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by Corey Finkle

Last month, I became a published author, a little over 20 years after I wrote my first manuscript. Now while I’d be lying if I said that I had been writing children’s books consistently throughout that time (my first manuscript was a college project; my second was for my then one-year-old son), it has still been undeniably long journey to this point, and amongst the congratulations and well-wishes I’ve received, there has also been a small but steady chorus of people thanking me for giving them hope as they “trudge” or “slog” away themselves.

These specific sentiments—equating writing and querying with drudgery—are very familiar to me, since I spent years feeling the exact same way, and brought to mind the best advice I ever got about my (and so many others’) publishing dream.

Like so many other writers, I spent years on the querying carousel, trying to convince myself that even negative responses deserved “champagne,” and being both happy and jealous of my friends as they found success. Even more maddening was that I kept seeming to get closer and closer to good news, before the other shoe dropped (one summer, I had six agents and a publisher interested in my work, only to have them all pass by Thanksgiving). Once I finally signed with an agent, the first book we subbed got no bites, the second one was taken to the “next round” by an editor before it fizzled, and the third one got a fabulous response from a publisher who wanted only a few tweaks before it would be taken to acquisitions. Six months and two rewrites later, they passed.

For my next book, my agent had me start completely over from scratch, with a brand new concept.  I found this extremely difficult, and my frustration boiled over in a notes session we had after I’d submitted a draft. He asked me why I was so upset, and I answered that, after getting so close to having my dream come true, I was just having trouble going all the way back to square one.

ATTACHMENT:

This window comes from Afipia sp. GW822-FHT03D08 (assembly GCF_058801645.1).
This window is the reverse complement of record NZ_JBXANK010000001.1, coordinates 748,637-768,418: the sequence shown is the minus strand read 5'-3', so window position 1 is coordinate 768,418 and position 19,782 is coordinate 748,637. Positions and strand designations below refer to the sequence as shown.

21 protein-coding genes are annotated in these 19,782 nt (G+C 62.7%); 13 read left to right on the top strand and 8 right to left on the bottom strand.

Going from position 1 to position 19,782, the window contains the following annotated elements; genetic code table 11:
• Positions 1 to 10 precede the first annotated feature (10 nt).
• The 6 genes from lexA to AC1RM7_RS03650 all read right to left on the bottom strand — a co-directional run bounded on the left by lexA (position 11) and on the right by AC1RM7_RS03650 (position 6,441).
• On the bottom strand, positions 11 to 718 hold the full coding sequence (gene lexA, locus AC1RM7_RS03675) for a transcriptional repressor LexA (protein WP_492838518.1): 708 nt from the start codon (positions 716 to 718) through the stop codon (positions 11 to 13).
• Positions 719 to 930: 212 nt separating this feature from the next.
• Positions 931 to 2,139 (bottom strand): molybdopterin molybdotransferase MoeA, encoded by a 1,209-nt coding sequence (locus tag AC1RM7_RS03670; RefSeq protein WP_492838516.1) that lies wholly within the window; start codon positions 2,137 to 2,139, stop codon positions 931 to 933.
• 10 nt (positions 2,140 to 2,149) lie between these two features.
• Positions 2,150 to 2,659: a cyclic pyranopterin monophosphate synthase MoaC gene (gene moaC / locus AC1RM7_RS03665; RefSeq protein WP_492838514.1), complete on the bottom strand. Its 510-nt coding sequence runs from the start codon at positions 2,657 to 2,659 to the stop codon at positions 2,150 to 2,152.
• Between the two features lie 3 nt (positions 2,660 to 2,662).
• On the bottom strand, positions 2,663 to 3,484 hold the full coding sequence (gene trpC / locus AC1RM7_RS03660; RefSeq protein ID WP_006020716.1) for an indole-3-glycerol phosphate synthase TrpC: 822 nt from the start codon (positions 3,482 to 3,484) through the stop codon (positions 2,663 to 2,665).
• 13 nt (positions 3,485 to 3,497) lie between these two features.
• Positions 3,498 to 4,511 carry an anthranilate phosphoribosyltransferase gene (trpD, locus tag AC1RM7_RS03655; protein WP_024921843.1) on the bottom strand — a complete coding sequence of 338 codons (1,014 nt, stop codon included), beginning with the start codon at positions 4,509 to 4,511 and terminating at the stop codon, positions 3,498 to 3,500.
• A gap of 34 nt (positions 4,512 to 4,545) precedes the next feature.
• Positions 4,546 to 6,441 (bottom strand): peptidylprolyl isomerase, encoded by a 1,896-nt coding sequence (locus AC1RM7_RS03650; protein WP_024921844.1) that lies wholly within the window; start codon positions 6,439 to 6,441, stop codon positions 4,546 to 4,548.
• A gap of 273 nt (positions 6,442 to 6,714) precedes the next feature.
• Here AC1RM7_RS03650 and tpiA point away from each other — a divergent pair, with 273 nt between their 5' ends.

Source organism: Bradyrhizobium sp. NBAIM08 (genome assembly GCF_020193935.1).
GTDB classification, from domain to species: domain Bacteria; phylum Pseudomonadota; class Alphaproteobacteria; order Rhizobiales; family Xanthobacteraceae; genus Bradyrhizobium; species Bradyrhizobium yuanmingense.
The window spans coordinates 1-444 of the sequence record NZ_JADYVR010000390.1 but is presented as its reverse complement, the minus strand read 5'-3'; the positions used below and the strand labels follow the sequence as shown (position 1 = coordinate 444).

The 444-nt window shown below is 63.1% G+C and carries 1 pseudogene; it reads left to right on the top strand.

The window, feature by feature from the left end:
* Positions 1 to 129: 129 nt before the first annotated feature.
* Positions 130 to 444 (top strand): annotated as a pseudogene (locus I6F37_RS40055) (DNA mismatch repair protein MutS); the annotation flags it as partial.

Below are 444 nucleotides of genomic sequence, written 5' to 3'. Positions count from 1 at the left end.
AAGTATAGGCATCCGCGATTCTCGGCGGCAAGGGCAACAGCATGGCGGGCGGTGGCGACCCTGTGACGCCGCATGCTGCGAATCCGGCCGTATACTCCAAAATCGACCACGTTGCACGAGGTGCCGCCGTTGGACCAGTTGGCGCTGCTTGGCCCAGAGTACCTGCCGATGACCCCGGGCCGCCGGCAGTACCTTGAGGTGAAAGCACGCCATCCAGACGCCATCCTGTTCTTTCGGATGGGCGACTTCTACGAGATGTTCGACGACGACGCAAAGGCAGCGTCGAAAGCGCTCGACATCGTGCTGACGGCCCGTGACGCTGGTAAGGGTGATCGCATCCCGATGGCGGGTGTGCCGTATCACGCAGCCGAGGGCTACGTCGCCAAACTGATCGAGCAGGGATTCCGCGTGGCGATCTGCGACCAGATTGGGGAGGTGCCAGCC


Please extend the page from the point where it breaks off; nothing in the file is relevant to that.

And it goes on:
My agent set me straight. With every book we’d submitted, even though we hadn’t gotten a sale, we’d compiled a growing list of editors who’d expressed enthusiasm for seeing my next manuscript. And with every book I’d written, my skills had improved, so that he was seeing me more and more as a finished product, rather than a work in progress (my words, not his). I wasn’t starting over; instead, I was continuing along a path I’d started down the first time I set my sights on this goal.

He was proven right almost immediately. The book we’d been discussing eventually got finished and submitted, and while it didn’t sell, one editor liked my writing enough to ask if I’d be willing to take a stab at a concept he DID want to publish, and THAT was the book that was published last month.

Before that pep talk, I too saw the writing journey as a trudge. Countless rejections (when you get any response at all), a glimmer of positivity getting your hopes up, only to have them come crashing down again. And so on. But here’s the thing: while each of these events feels like separate episodes, they are in fact all parts of the same journey. Every book you write helps you grow your skills when you put pen to paper for the next one. Every person you meet or write to is another person you might make an impression on, or will remember you the next time. As long as you’re progressing, and open to feedback (both on your writing and otherwise), then nothing you do during this process will be a failure. I’m living proof.

So please, when you consider your own path, instead of focusing on the downturns, think instead about how far you’ve come, how much your skills have improved, and the great people you’ve met along the way. I think you’ll find a great deal of success there.

Blog readers, Corey has agreed to give a short coaching session to an aspiring author! Yes, your future is bright!

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Corey Finkle is a children’s book author and a copywriter. A member of SCBWI, his goal is to create books that kids will love to read and that adults won’t mind re-reading again and again. Born and raised in Gloversville, New York, he now lives in Providence, Rhode Island, with his wife and kids. YOUR FUTURE IS BRIGHT is his first picture book. Find out more at and follow him on Twitter @cefinkle.


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